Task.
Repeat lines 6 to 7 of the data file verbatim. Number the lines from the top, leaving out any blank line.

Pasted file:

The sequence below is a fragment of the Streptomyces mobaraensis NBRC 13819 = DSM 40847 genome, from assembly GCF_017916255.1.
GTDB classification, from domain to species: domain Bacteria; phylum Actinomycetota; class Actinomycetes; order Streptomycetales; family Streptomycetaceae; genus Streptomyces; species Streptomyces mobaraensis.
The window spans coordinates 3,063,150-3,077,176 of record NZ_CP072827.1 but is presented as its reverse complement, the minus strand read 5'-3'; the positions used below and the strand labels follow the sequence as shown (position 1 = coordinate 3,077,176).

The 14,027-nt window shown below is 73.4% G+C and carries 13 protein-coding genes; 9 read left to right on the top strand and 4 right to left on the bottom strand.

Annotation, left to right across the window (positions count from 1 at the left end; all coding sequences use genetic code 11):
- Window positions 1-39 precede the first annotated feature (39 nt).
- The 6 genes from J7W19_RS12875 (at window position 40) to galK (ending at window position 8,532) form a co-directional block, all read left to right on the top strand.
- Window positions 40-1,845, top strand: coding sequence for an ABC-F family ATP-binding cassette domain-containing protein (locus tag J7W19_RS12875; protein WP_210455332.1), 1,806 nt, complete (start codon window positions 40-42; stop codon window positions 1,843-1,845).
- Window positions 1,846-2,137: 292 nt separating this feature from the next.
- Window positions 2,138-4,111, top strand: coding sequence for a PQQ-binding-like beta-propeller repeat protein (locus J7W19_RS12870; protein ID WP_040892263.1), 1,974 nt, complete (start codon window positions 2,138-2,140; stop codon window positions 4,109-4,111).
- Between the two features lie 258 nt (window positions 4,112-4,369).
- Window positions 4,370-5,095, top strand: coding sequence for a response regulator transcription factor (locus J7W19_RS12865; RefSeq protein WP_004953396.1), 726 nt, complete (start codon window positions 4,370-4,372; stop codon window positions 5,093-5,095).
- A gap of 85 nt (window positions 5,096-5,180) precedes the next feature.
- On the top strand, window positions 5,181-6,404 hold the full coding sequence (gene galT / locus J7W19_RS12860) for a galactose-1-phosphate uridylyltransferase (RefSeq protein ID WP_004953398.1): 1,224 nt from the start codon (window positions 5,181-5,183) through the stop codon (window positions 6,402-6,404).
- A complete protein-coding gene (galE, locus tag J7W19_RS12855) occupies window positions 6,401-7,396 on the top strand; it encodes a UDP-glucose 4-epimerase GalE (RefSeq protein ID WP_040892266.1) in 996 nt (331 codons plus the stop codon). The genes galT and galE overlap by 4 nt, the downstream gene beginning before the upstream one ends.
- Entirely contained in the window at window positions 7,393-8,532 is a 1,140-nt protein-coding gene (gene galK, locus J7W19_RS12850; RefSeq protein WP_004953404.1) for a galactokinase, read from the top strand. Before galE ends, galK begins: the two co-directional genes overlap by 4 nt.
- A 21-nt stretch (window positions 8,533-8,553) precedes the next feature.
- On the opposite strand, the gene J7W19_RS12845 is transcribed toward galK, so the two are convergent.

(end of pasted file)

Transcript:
- Window positions 1-39 precede the first annotated feature (39 nt).
- The 6 genes from J7W19_RS12875 (at window position 40) to galK (ending at window position 8,532) form a co-directional block, all read left to right on the top strand.